information. Med Decis Making 200121376.
  • Bastardi Shafir. On the pursuit and misuse of
    useless information. J Pers Soc Psychol
    19987519.

27
Is More Information Always Better?
  • The school informs you that the applicants
    average
  • grade is a B. Now what do you do?
  • Accept applicant 25
  • Reject applicant 49

28
Is More Information Always Better?
  • The pursuit of information increases its salience
    and causes people to attach greater significance
    to it than if the information was immediately
    available
  • People have an imperfect ability to distinguish
    relevant from redundant information
  • People often tend to pursue non-instrumental
    information and attach undue importance to it
  • Relevant information impinges on a decision
  • Instrumental information alters the decision
  • it is hard to tell when clarification ends and
    distortion begins
  • Redelmeier et al. The beguiling pursuit of more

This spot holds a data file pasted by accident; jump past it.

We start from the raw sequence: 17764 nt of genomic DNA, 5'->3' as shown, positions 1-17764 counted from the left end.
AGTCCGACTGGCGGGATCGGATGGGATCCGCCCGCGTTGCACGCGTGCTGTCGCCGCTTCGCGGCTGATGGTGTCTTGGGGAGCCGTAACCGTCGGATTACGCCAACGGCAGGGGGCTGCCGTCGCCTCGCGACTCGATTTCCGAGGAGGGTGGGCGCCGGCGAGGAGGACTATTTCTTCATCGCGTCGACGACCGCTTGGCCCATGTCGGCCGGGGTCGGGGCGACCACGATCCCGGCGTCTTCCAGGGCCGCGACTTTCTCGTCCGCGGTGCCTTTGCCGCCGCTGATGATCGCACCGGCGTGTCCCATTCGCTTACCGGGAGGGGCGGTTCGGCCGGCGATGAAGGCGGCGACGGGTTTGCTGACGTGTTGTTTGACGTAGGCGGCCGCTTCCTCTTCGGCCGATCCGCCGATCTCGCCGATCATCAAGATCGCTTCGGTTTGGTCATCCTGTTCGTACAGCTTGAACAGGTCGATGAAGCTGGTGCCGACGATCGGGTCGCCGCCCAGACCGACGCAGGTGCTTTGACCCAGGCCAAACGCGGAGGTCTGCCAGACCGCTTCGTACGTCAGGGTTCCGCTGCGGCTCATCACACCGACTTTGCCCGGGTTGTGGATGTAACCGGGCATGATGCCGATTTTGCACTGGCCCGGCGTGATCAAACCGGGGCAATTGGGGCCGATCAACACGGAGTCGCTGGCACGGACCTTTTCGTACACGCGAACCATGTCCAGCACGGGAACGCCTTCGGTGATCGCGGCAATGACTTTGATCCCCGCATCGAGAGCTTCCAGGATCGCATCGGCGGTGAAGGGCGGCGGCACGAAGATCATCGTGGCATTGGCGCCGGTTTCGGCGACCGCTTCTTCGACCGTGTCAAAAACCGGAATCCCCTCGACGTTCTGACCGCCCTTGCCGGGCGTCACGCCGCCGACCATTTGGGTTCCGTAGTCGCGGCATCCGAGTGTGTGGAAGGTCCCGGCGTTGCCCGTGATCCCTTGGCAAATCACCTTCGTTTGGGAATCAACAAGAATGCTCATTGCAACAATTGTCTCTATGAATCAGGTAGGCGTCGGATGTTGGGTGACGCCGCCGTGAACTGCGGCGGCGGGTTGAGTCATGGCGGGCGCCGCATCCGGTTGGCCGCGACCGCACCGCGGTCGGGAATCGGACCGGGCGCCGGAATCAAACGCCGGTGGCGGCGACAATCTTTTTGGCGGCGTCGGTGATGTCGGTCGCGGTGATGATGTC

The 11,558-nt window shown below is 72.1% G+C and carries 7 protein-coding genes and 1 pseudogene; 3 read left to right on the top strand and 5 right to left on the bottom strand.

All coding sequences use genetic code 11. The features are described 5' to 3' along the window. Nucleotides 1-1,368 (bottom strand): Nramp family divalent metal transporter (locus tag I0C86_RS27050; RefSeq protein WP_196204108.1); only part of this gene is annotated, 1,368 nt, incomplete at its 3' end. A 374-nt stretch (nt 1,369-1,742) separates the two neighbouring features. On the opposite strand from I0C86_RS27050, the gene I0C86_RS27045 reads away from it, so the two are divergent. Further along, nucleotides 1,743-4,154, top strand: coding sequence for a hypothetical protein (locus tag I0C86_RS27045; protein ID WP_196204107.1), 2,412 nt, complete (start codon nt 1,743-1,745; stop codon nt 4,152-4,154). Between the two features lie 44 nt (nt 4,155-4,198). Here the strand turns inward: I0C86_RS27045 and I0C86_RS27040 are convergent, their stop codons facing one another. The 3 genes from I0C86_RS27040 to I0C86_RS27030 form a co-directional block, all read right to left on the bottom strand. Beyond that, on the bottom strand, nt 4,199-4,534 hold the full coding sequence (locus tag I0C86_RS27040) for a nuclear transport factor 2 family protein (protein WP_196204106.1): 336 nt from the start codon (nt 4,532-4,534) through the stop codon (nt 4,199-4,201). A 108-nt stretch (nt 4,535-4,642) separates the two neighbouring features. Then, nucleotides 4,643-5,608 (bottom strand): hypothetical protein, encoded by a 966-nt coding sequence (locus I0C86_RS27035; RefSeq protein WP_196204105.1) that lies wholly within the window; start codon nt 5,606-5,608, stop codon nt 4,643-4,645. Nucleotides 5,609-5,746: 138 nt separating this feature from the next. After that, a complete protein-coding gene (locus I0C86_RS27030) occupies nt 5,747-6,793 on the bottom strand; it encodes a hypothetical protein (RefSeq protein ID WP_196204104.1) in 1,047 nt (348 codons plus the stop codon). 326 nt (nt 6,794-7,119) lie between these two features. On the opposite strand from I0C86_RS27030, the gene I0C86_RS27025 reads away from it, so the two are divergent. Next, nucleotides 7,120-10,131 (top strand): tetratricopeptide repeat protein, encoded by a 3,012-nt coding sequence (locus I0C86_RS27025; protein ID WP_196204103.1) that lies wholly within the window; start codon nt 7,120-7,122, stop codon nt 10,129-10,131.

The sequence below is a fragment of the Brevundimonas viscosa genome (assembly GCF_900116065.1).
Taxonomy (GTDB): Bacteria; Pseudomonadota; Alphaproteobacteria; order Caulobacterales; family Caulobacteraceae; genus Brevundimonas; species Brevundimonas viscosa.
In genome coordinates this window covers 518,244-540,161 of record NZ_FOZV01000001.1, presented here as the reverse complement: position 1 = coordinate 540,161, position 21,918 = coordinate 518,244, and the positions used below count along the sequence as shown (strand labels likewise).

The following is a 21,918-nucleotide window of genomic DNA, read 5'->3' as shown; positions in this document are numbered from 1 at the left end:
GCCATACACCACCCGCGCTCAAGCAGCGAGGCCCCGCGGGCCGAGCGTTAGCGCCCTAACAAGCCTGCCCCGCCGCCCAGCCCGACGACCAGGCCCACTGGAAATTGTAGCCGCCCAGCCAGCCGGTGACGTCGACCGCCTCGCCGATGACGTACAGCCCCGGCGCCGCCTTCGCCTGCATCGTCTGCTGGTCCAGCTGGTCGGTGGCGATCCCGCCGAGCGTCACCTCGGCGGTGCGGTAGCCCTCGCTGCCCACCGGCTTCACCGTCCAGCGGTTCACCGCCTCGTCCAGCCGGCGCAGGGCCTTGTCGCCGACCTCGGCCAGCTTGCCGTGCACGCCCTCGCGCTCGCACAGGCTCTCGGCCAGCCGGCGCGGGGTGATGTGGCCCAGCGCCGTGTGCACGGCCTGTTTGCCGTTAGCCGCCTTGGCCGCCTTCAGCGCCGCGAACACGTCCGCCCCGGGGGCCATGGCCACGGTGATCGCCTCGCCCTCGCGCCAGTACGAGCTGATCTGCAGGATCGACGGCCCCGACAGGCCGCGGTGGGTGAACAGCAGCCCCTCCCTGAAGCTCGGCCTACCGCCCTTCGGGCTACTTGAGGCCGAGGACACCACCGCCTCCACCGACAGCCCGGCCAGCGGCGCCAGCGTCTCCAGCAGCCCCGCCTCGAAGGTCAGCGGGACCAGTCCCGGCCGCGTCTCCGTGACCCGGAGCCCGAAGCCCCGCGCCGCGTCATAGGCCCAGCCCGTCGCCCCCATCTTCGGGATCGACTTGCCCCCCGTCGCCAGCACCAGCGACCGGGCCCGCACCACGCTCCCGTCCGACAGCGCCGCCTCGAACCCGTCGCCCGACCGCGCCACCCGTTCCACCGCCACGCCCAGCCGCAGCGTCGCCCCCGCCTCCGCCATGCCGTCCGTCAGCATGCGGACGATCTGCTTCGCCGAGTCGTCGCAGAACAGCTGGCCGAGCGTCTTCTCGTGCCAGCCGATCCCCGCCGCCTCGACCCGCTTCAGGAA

information. Med Decis Making 200121376.
  • Bastardi Shafir. On the pursuit and misuse of
    useless information. J Pers Soc Psychol
    19987519.

29
Reducing Cognitive Biases of Decision Aids
  • Framing effects
  • Survival and mortality curves
  • Influence of patient testimonials
  • Vividness
  • Numeracy
  • Self-identification
  • Ratio of positive to negative testimonials
  • Added information
  • Preference reversal after addition of a 3rd
    treatment option
  • Conflict
  • Dominance
  • Aversion to extremes
  • Ubel. R01CA87595. University of Michigan

30
Reducing Cognitive Biases of Decision Aids
  • Conflict Two similar options drive people to
    prefer a 3rd option
  • Dominance Option C is clearly inferior to
    Option B, and its inclusion
  • increases the
    attractiveness of Option B
  • A radiation B chemo C chemo
  • If A vs. B, a few people might prefer B
  • If A vs. B vs. C, more people prefer B